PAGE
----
1955 was a great year for the Dinosaur toys fan. I recall it well.
Prior to 1955 the Dinosaur toys horizon was relatively bare. Apart from the small number and limited range of SRG Dinosaurs there wasn't very much for me to play with in a Dinosaur sort of way. When the Marx toys company presented their new Dinosaur toys line that year I was ecstatic! One of the least appreciated members of that lineup of fourteen is the Marx Plateosaurus. They made great prey and there were two of them in each mold cast. mmmmmm.
Weighing In at just over a fifth of an ounce (1/5 oz, 6.5 gms) and measuring three & three-quarter inches (3.75", 9.6 cms) from nose to tail tip. Now Marx has these at twenty feet long (inscribed on right side of tail) making them 1/64 scale. When you consider that current paleontology says that the Plateosaurus was 27 to 30 feet these are actually more in the neighborhood of 1/86 scale.
(Plateosaurs gossiping around the waterhole: the Triassic Period equivalent of the 'office water-cooler'.)
Of perhaps at least passing interest is that these, like their mold mate Marx Dimetrodons, have a clear "mold circle" on their bellies, at hip height. Most clearly, if not easily, seen below on the Plateosaur in the center. More easily seen in the two photos at the top of the page.
Based upon the famous Rudolf Zallinger "Age of Reptiles" mural in The Yale Peabody Museum (right) the Marx Plateosaurus was initially monochrome, coming in flat greens and grays (later browns as well). The detailing was excellent and the casting always very clean.
That detail extends from the expressive 'face' (above) right down to the feet (left). The texture of the "skin" is done through cross-hatching with gentle grooving for muscular appearance. The detail on the feet is better than that of the fore-paws. (Do reptiles have forepaws?)
Marx Plateosaurus: An endangered species?"
When originally presented the Marx Plateosaur found its main predators to be the chubby Pot Belly T-Rex and the Allosaurus, neither of whom was really built for speed (below)-
and had to work as a team to set up ambushes for lunch (below)....
(Things could get worse though. And they did.)
1959 saw a new Tyrannosaurus Rex in Dinotown. A much more svelte and dangerous foe (below).
The last straw was the introduction by Safari Ltd., fifty years later, of their 2009 "Dinosaur Toys of the Year" Postosuchus! A Triassic Period apex predator and more than the Marx Plateosaurus cares to handle. Like ever....
("Enough is enough. We're outta here and NOW!")
The drastic change in their lives set the Marx Plateosaurus on a desperate trek for safer surroundings. Leaving the arid Triassic Period (below left)
past green fields (above) and leading, eventually, to what looks to be a potentially bucolic life (below left)
down on the farm (above right).
The Marx Plateosaurus was part of a seven figure mold that included two (2) Plateosaurs. This has provided a plethora of Plateosaurs to survive until today. Despite the fact that the entire mold was lost in the early 1970s (and no Marx Plateosaurus has been produced since then) there are lots around. So yes, they are collectibles. No, they aren't that valuable. Four or five dollars (plus shipping) should get you one from an online auction although they are often included in small (and large) lots with other (Marx) figures. Get 'em while you can, which appears to be in our lifetimes and beyond.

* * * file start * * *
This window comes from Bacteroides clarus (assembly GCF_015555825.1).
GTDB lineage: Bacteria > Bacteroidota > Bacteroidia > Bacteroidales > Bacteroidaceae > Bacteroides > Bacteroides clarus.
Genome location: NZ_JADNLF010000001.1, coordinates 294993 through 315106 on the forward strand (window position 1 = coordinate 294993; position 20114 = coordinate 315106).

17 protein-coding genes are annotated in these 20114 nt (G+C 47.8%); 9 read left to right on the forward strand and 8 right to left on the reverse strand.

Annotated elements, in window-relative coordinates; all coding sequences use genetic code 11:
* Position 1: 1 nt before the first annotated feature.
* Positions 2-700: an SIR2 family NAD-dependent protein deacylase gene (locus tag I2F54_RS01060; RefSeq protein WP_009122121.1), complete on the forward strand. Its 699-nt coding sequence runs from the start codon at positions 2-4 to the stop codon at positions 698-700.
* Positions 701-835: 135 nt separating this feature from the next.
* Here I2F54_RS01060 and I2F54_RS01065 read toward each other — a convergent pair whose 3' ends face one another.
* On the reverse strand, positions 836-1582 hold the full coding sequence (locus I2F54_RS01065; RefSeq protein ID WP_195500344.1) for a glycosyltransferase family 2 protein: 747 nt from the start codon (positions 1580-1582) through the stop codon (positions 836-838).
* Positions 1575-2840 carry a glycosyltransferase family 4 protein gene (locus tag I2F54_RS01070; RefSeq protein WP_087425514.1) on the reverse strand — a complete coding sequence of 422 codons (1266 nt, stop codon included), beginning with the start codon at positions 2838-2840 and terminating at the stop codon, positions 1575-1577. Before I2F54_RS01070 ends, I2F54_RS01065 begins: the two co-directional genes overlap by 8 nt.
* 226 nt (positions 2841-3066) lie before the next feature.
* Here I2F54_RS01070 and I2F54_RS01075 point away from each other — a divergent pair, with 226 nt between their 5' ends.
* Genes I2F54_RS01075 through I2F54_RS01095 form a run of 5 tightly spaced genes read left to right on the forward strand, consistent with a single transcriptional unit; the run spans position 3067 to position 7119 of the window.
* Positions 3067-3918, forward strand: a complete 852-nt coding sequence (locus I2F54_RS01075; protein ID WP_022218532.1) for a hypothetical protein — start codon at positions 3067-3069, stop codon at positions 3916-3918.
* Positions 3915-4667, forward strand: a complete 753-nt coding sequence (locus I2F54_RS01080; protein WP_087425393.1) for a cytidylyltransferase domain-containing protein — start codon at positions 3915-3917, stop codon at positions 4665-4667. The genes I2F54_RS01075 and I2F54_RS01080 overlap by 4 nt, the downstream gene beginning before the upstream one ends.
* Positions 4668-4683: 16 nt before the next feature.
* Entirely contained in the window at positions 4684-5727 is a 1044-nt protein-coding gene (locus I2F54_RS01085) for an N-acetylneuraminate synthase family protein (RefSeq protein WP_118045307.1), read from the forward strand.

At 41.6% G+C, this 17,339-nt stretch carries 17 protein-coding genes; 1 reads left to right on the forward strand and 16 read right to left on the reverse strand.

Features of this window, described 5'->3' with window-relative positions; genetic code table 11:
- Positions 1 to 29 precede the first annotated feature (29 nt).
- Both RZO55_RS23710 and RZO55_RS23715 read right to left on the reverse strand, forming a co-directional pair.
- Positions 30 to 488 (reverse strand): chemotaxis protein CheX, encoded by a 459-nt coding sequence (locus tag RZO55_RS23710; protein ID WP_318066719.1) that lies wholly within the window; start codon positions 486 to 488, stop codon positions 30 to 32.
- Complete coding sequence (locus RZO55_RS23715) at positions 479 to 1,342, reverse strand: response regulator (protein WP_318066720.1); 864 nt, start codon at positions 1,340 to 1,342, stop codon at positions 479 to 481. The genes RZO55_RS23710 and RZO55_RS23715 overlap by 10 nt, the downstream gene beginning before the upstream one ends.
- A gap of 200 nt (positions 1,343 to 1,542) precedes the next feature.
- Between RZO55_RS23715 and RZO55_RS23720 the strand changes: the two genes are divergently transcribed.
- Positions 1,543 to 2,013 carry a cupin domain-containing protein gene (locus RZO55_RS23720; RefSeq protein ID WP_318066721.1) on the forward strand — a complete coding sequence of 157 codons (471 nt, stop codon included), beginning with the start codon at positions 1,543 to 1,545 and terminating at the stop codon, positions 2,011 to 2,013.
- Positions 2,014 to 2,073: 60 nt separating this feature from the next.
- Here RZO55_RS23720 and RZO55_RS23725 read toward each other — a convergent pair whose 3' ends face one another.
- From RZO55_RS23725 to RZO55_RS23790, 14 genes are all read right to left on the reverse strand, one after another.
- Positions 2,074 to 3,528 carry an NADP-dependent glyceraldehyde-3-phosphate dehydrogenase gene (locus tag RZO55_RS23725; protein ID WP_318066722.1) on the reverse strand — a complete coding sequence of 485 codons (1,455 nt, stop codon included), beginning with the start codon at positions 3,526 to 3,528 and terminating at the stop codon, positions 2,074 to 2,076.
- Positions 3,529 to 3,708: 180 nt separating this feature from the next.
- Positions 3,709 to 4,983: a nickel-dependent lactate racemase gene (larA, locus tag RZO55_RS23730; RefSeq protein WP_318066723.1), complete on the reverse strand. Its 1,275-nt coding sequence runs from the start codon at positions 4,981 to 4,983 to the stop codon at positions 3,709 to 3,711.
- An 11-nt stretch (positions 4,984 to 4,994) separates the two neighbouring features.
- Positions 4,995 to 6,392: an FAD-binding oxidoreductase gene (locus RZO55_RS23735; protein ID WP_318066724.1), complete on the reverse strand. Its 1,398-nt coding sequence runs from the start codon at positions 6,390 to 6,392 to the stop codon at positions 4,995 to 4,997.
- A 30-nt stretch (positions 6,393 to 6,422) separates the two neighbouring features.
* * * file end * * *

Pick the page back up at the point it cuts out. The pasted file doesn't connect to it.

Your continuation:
Do not be tricked into paying that much though, for an MPC Plateosaurus. They look a lot alike (see my MPC Plateosaurus page for the differences) but the Marx figures' legs are more even, while the MPC is in full stride. The Marx are also in darker, earthier tones of green, gray and brown while the MPC tend to be bright, bright shiny plastic- reds, greens, blues etc.
Now there are some Marx Plateosaurus that are more valuable. If you can find them as part of a color-matched mold group with the other six mold members (Cynognathus, Dimetrodon x2, Sphenacodon & Triceratops) you have a valuable set. Or if you find one in odd colors- sky (Robin's Egg) blues, aqua-greens or mottled you are looking at a more valuable piece. Many of these come from the "dump" and were once retail rejects, dug up by plasteontologists. Others were purposely created as mottled figures. The Marx Dinosaur toys have a colorful history.
The early Marx Plateosaurus (those made up until ~1963) were in a flat finish plastic that may have used lead-based colors. This plastic was changed either because of, in reaction to or "just because" in that year. The new plastic is a shinier 'waxy' plastic Marx called "Heritage Plastic." It had some significant mass production advantages including consistency of color from batch to batch and year to year, something the earlier "flat plastic" did not have. The new plastic also cast better. Post 1963 was when Marx was in high production and they needed all they could produce to meet the demand. I was one of those making demands....
It is clear to our tiny protagonists that safety is not a matter of where or when you live. They have seen predators come and go and seem to be the pork-chop of everyone's eye. Those Postosuchus, Triassic predators from their own time, reborn in 2009, were the final straw. Defense begins at home and the Marx Plateosaurus has taken this admonition seriously....
(The Old Waterhole will never be the same!)
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